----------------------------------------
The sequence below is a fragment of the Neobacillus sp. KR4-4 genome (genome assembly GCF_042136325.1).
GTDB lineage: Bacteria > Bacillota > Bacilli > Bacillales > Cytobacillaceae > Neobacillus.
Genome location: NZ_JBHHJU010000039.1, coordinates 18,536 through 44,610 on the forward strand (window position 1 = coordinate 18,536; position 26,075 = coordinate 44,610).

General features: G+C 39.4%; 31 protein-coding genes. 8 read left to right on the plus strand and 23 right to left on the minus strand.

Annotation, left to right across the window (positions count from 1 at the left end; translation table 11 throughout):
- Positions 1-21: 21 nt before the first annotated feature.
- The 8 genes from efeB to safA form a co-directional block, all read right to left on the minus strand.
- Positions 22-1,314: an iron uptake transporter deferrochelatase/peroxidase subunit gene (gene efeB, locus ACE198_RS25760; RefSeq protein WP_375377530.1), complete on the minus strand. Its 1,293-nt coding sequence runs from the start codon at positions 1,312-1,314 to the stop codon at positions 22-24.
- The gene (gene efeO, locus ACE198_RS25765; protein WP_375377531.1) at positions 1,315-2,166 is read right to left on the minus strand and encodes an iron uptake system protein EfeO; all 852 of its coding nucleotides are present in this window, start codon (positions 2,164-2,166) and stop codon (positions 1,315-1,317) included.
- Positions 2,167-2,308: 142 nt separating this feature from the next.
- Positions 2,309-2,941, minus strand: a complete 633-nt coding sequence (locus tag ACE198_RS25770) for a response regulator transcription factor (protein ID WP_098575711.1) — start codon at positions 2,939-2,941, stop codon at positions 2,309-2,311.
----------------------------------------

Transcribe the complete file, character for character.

The sequence below is a fragment of the Neobacillus sp. KR4-4 genome (genome assembly GCF_042136325.1).
GTDB lineage: Bacteria > Bacillota > Bacilli > Bacillales > Cytobacillaceae > Neobacillus.
Genome location: NZ_JBHHJU010000039.1, coordinates 18,536 through 44,610 on the forward strand (window position 1 = coordinate 18,536; position 26,075 = coordinate 44,610).

General features: G+C 39.4%; 31 protein-coding genes. 8 read left to right on the plus strand and 23 right to left on the minus strand.

Annotation, left to right across the window (positions count from 1 at the left end; translation table 11 throughout):
- Positions 1-21: 21 nt before the first annotated feature.
- The 8 genes from efeB to safA form a co-directional block, all read right to left on the minus strand.
- Positions 22-1,314: an iron uptake transporter deferrochelatase/peroxidase subunit gene (gene efeB, locus ACE198_RS25760; RefSeq protein WP_375377530.1), complete on the minus strand. Its 1,293-nt coding sequence runs from the start codon at positions 1,312-1,314 to the stop codon at positions 22-24.
- The gene (gene efeO, locus ACE198_RS25765; protein WP_375377531.1) at positions 1,315-2,166 is read right to left on the minus strand and encodes an iron uptake system protein EfeO; all 852 of its coding nucleotides are present in this window, start codon (positions 2,164-2,166) and stop codon (positions 1,315-1,317) included.
- Positions 2,167-2,308: 142 nt separating this feature from the next.
- Positions 2,309-2,941, minus strand: a complete 633-nt coding sequence (locus tag ACE198_RS25770) for a response regulator transcription factor (protein ID WP_098575711.1) — start codon at positions 2,939-2,941, stop codon at positions 2,309-2,311.